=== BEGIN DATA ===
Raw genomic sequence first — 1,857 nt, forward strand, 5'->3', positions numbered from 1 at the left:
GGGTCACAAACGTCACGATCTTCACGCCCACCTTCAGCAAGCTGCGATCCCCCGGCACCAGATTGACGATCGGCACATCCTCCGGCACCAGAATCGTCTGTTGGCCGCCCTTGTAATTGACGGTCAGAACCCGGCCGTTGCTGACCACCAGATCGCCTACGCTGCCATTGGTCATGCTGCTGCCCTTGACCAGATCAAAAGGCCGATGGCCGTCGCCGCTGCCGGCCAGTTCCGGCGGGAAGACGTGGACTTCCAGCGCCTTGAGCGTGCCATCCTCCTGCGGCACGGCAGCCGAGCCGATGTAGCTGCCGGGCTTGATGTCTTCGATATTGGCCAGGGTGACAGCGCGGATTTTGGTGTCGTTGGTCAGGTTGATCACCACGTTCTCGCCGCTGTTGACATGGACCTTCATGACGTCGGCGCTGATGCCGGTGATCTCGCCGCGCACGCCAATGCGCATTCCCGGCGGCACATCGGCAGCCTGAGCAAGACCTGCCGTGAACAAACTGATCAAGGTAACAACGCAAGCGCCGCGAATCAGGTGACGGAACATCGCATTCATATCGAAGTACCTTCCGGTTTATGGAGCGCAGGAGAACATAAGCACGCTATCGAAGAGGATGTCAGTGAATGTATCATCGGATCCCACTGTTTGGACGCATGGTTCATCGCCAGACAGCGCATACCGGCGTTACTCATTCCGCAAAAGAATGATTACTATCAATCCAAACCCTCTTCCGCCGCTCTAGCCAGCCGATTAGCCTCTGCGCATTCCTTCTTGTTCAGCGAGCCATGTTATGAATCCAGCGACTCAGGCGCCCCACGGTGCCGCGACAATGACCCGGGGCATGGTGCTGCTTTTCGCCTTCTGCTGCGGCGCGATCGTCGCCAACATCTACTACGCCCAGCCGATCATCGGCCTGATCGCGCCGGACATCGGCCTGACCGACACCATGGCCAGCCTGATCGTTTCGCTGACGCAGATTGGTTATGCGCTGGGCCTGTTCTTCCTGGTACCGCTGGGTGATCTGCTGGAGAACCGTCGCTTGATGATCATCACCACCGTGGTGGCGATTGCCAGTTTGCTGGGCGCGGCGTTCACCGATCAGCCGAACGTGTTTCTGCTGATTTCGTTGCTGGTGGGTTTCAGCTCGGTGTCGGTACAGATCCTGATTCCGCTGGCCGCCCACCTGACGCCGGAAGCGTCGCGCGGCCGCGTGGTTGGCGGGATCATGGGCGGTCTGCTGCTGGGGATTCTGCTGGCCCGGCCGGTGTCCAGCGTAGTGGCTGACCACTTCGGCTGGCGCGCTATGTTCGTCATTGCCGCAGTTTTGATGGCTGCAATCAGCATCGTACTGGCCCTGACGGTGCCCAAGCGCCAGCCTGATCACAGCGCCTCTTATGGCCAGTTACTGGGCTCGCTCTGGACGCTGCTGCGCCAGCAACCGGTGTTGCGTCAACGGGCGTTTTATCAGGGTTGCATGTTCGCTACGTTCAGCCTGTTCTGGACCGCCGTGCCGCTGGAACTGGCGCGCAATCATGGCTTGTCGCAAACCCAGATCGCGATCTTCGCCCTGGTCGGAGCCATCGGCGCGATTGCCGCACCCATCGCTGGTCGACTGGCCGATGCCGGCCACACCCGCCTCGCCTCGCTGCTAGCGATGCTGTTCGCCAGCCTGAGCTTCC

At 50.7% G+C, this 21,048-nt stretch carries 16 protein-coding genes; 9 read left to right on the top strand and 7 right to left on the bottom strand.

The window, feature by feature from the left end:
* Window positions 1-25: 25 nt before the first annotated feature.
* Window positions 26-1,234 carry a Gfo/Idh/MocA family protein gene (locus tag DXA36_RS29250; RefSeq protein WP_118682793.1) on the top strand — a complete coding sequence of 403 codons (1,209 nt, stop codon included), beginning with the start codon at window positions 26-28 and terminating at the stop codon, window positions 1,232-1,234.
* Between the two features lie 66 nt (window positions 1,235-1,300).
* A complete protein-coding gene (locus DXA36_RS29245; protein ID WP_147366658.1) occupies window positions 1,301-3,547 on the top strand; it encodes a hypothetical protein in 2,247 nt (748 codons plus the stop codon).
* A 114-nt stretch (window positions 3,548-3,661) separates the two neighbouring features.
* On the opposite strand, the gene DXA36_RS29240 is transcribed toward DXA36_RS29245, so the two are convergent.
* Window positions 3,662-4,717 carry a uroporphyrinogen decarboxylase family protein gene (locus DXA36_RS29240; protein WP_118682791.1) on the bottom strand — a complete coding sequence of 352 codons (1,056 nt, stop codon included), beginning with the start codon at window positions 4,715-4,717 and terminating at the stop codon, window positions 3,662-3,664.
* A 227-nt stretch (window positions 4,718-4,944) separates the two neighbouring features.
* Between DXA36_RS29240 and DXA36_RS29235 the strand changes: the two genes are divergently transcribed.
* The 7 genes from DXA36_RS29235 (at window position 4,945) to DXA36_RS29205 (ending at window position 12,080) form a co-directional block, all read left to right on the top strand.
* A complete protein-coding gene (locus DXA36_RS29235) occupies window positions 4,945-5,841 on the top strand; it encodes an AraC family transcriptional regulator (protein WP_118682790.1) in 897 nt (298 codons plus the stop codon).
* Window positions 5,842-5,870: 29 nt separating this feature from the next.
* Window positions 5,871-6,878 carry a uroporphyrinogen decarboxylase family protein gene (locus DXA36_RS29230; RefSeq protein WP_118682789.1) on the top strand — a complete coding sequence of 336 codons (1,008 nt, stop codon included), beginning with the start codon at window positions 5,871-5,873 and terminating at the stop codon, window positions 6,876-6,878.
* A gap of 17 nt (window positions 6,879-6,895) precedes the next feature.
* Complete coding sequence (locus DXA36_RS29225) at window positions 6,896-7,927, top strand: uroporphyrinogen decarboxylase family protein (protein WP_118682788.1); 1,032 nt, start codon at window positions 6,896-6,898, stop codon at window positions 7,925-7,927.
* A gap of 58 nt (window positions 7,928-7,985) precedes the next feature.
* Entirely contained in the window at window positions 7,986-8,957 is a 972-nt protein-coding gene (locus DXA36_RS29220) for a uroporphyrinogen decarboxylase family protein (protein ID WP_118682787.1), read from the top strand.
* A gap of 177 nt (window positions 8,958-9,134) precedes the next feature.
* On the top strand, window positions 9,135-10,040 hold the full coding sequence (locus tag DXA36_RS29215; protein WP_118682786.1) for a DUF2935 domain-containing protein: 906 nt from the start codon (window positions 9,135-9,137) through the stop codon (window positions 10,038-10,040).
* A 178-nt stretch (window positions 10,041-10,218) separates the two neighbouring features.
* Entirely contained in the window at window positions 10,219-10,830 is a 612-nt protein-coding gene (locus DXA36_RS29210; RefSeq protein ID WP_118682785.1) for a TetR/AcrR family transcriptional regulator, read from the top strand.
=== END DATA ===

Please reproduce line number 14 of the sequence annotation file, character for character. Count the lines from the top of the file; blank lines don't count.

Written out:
* The 7 genes from DXA36_RS29235 (at window position 4,945) to DXA36_RS29205 (ending at window position 12,080) form a co-directional block, all read left to right on the top strand.